It’s not glamorous work, but someone has to do it.
And APA members can be grateful that Ron Burd, M.D., a former speaker of the APA Assembly, has turned an interest in medical coding and reimbursement issues into something of a second calling. As chair of APA’s Committee on RBRVS, Codes, and Reimbursements, and as an APA representative to the AMA’s RBRVS Update Committee (RUC), Burd has helped educate psychiatrists about the importance of accurate coding and worked hard to make sure that psychiatrists are fairly reimbursed for the work they do.
Along with other APA representatives to the RUC, he has been instrumental in major reforms due to go into effect in January 2013, including the deletion of many familiar codes, revision of some current ones, and the creation of new codes to more accurately reflect the way psychiatry is practiced today.
As a result of a five-year review of codes by the RUC, Burd says a new coding structure will be instituted that will include—like the evaluation and management (E&M) codes available to all physicians (99xxx series codes)—levels of complexity that will make it possible to better capture clinical work with psychiatric patients.
APA has been a leader in shaping and developing the codes that will describe the work of psychiatrists, advanced-practice nurses, psychologists, and social workers.
The changes are expected to be approved in the coming months by the federal Centers for Medicare and Medicaid Services (CMS); in coming issues, Psychiatric News will provide coverage of these changes, as well as other important aspects of CPT coding and reimbursement.
“I got into this area because I was interested in being as efficient as I could be in my own practice, so I turned to APA for information and advice about coding,” Burd told Psychiatric News. “I also felt a sense of responsibility to my profession, and people I respected were saying that this was an area where psychiatrists needed help.”
Physicians are naturally focused on treating their patients and are sometimes happy to leave the matter of coding for their services to professional medical coders or administrative staff. But Burd says they do so at their financial—and possibly legal—peril.
“The problem is that the coders’ job is to make sure that doctors don’t overcode, so a lot of physicians’ work is poorly coded and undercoded,” he said. “On the other hand, creative coding is not a good idea. Physicians are responsible for the codes they submit, and if they are audited for fraudulent coding, it is the physician who will be held responsible, not the coding staff.”
In 2004 Burd was asked to join the APA Committee on RBRVS, Codes, and Reimbursements, and in 2006 he was named chair.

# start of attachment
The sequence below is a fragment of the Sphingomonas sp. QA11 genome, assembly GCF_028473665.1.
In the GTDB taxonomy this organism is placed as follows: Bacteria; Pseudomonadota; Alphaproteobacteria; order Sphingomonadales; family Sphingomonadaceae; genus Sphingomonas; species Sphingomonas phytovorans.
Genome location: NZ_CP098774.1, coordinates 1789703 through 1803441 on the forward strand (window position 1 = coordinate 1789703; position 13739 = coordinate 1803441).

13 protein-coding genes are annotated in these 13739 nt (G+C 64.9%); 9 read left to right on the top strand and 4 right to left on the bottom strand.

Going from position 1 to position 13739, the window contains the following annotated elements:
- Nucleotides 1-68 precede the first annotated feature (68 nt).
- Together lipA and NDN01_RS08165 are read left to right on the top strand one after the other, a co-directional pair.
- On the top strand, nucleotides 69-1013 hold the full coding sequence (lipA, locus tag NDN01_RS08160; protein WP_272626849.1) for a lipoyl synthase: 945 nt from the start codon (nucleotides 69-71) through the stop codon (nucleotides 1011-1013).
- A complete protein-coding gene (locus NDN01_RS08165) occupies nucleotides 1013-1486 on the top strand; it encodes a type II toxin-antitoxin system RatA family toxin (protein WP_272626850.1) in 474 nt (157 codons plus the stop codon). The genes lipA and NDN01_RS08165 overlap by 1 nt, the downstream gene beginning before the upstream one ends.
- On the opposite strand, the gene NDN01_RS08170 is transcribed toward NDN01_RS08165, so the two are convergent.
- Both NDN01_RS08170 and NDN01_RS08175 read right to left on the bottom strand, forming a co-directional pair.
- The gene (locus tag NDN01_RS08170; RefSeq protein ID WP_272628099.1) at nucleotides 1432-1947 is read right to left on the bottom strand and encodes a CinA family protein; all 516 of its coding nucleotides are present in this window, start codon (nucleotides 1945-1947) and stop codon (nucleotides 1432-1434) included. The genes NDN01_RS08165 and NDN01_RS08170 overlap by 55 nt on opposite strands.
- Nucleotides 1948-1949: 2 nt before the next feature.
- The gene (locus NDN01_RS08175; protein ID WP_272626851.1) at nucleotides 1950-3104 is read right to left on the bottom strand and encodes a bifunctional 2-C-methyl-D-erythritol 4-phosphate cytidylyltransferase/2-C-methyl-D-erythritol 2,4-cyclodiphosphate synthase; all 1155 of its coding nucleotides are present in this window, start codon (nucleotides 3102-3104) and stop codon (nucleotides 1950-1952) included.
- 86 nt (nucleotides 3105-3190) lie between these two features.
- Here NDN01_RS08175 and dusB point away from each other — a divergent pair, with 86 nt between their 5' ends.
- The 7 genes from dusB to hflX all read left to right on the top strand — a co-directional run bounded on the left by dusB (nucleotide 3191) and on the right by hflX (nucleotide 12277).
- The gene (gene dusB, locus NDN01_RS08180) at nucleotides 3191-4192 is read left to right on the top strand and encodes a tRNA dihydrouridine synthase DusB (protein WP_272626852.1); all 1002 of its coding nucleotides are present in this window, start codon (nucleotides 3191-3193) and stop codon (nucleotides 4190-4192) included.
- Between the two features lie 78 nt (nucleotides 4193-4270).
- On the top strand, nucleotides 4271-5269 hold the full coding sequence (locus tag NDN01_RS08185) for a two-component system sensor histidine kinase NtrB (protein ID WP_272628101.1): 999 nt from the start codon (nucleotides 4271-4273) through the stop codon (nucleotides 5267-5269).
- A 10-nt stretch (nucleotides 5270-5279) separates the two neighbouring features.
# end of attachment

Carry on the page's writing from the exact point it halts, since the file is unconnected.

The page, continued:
Created by the AMA in 1991, the RUC advises CMS about changes in the “relative value units” used in the formula—known as the Resource-Based Relative Value Scale (RBRVS)—for determining physician payment under Medicare. The 29-member committee—with representatives from the AMA and specialty organizations—offers recommendations about the relative value units that result in payment for every reimbursable code in the Current Procedural Terminology (CPT) Manual and helps to derive values for newly introduced procedures that receive codes.
And since private insurers may model their reimbursement on the federal program, the RUC’s work translates into dollars and cents for physicians everywhere. Think of it as organized medicine’s voice in a process for determining physician payment that might otherwise be more controlled by unfriendly forces. “The important thing about the RUC is that it is physicians trying to value our codes as opposed to bureaucrats,” said Burd.
Since his graduation from residency at the Mayo Clinic in 1986, Burd has worked as a staff psychiatrist with Sanford Health in Fargo, N.D. His mornings are spent in the partial hospital program, and his afternoons in the outpatient clinic.
“Work hard, play hard” is a motto of Ron Burd, M.D., chair of APA’s Committee on RBRVS, Codes, and Reimbursements. At home with his family, he is an active boater and fisherman.
Photo courtesy of Ron Burd, M.D.
Burd says he is working to expand telepsychiatry to improve access to care in rural areas around Fargo. He also consults with chemical-dependency clinicians, a local college, and other providers.
He grew up on a farm “in the middle of nowhere” in rural Montana and went to medical school at the University of Utah, originally determined to be a surgeon. But when he did his psychiatric rotation, his mentors told him he was good at it. “And I saw people get well, which was fantastic,” he recalled.
Burd’s work on the APA committee and on the RUC has entailed countless hours in meetings on the phone and in person in Washington, D.C., and Chicago. “My wife rolls her eyes whenever I mention the RUC,” he said.
But it is work that has reaped rewards for APA members and all of psychiatry. “Coding is vitally important for the individual practitioner,” Burd said. “The Board and leadership of APA have been very supportive of our work and understand that a huge part of keeping psychiatry viable as a specialty is making sure that doctors can make a living at it.”